Many technological advancements have changed the way we design in the past 150 years, but perhaps none has had a greater impact than the invention of the passenger elevator. Prior to Elisha Otis’ design for the elevator safety brake in 1853, buildings rarely reached 7 stories. Since then, buildings have only been growing taller and taller. In 2009, the world’s tallest building, the Burj Khalifa, maxed out at 163 floors (serviced by Otis elevators). Though a century and half separates those milestones, in that time elevator technology has actually changed relatively little - until recently.
The past few years have seen many new elevator innovations. While existing elevator cables maxed out at approximately 500 meters in length before becoming unsupportable, UltraRope, a cable technology by Finnish elevator manufacturer KONE revealed last year, allows elevators to travel up to 1 km without stopping, double the current distance. To increase elevator capacity, German company ThyssenKrupp has developed their TWIN technology, which stacks 2 elevators within the same shaft (with an extra stop below the lowest level and above the highest floors, so one cabin can park at this spot to give access to the desired floor to his twin cabin). The company is also currently working on MULTI, an elevator system that eliminates the need for a cable, allowing elevators to travel independently, both vertically and horizontally through shaft loops within a building.
Additionally, mechanical companies have begun utilizing the internet of things the improve on the functionality of their elevator systems. ThyssenKrupp, in collaboration with Microsoft, have launched a system known as MAX that provides real time feedback from elevators to service technicians, allowing the technicians to know which parts will need to be repaired or replaced before they break down, reducing the out-of-service time that currently slows down many elevator systems. Most recently, Schindler Transit Management Group has released an app called myPORT that increases the interactivity between building and person. Users can set their destination and travel preferences, so an elevator will automatically be called to arrive precisely when you do. And since the elevator will only be called for people granted access, the building will enjoy increased security.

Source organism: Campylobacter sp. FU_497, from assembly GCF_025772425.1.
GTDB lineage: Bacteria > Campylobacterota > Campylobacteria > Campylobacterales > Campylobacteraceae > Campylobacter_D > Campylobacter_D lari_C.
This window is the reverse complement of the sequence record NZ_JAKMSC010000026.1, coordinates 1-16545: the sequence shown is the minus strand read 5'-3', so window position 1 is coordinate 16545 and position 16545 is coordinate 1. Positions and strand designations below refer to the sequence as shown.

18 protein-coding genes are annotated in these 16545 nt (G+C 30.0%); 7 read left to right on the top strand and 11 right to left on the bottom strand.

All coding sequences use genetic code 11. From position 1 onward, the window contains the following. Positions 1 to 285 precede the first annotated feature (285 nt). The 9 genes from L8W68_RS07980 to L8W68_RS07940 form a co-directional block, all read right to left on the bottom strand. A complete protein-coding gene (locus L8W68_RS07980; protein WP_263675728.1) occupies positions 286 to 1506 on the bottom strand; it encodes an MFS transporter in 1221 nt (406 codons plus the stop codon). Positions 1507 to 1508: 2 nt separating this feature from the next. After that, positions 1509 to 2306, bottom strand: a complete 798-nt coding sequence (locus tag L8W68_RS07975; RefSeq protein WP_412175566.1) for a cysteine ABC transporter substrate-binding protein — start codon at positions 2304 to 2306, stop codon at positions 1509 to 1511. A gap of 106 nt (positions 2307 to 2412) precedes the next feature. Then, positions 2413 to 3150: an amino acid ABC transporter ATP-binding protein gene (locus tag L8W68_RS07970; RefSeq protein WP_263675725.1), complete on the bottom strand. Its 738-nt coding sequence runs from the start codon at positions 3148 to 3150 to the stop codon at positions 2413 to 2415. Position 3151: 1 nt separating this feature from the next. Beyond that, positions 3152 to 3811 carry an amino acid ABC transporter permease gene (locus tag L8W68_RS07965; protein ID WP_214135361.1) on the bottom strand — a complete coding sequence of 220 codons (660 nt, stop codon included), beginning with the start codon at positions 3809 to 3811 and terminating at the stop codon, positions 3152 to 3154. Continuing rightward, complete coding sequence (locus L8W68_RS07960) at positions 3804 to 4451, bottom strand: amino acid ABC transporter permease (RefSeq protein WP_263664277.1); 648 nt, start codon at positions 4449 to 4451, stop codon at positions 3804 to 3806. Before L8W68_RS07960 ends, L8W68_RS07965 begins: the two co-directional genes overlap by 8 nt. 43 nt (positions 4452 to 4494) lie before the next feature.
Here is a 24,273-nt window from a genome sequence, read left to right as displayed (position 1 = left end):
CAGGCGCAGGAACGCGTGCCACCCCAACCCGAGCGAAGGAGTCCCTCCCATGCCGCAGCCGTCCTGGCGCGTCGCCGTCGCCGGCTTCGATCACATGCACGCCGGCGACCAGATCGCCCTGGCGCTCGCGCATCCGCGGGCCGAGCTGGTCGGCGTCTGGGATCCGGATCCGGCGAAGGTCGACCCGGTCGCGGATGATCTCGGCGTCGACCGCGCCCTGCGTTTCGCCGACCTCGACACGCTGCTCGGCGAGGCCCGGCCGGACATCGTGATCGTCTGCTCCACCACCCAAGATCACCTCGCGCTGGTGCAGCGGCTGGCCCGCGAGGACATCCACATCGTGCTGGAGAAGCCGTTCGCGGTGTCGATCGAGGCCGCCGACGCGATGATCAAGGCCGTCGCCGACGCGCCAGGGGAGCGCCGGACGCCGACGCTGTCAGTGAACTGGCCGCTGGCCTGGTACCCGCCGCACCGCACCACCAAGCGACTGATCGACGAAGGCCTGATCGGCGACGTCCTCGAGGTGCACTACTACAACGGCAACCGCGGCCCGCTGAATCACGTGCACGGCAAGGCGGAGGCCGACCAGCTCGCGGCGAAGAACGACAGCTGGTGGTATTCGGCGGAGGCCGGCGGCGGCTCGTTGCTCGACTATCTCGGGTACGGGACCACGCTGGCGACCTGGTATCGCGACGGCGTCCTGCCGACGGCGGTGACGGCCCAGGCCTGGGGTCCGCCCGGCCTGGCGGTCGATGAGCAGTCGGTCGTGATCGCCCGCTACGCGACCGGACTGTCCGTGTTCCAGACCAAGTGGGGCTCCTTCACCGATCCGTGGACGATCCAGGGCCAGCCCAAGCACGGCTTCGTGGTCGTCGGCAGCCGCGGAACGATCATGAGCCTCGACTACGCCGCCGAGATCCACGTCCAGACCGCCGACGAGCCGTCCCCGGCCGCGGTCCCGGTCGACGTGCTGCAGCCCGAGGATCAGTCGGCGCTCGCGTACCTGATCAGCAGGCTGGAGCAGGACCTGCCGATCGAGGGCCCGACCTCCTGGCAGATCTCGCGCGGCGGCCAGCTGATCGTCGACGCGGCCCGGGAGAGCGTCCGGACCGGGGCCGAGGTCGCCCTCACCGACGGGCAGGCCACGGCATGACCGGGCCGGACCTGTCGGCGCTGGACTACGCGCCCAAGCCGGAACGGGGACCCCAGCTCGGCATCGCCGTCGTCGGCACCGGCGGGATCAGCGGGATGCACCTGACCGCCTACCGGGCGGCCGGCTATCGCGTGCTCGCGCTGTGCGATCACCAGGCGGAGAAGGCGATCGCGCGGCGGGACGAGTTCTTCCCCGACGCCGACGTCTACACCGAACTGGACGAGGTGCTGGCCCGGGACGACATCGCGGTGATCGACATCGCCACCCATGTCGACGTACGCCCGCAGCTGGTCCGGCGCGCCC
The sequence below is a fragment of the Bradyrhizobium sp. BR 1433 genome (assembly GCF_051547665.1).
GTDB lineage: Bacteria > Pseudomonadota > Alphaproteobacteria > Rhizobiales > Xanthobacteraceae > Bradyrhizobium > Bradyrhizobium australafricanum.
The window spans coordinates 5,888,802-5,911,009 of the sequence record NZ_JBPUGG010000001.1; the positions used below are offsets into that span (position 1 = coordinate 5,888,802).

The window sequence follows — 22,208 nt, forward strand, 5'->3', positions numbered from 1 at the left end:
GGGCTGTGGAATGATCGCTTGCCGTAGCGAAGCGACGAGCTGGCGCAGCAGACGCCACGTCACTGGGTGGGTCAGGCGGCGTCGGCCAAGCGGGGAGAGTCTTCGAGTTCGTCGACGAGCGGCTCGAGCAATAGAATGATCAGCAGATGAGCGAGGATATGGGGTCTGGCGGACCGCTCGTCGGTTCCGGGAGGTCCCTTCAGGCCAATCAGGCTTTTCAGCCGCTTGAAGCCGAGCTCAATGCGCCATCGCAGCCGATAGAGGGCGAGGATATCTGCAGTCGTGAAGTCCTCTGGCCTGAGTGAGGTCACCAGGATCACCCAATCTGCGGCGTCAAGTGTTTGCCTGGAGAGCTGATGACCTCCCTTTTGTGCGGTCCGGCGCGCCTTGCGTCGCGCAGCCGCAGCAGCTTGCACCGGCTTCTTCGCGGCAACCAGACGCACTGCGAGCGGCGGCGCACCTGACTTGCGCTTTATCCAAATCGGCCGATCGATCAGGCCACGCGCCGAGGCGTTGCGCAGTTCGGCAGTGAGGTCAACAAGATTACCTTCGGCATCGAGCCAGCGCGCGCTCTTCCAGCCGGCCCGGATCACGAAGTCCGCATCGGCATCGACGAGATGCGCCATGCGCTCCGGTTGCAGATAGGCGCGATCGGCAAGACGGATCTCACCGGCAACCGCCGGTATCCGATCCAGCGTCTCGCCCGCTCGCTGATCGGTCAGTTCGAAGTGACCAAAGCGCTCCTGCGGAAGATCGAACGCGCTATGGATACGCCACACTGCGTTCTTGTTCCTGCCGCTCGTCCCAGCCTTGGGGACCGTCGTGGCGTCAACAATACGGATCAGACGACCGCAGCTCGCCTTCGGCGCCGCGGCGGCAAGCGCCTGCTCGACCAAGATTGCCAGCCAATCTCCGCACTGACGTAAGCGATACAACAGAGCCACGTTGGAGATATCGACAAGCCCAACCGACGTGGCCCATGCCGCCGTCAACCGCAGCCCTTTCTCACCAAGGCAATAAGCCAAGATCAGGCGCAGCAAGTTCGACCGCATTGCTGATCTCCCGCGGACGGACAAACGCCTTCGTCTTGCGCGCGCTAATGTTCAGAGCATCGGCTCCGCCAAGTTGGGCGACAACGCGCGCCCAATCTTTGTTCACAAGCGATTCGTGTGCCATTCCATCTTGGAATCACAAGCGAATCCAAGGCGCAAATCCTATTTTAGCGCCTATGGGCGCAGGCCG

All of this leads to the question of how this might impact the buildings we occupy. With MULTI, it is easy to imagine buildings that no longer need to revolve around a core of elevator banks, enabling easy circulation through buildings like OMA’s CCTV tower, or even more outlandish forms in tall buildings. With less space dedicated to circulation, more floor space can be freed up for unique spaces on each floor of a building, and pencil towers with tiny footprints (such as those gaining popularity in Manhattan) can be designed more efficiently.
The improved security and reduced wait times resulting from internet of things technologies also means greater accessibility to higher floors, potentially bringing public spaces higher into the sky. And since that may in turn demand housing on higher and higher floors, we now have access to strong enough cables to make the trip without sky lobbies. With increased density becoming more common in the world’s major cities, buildings will need to become more efficient and purposeful on all of their floors, and these elevator companies may provide us with the technology to do it.
As Rem Koolhaas describes in his seminal Delirious New York, the elevator has allowed architects to design buildings “able to support newly discovered territories.” With the new technologies now available to us, we can continue to explore the best way to occupy our aerial terrain.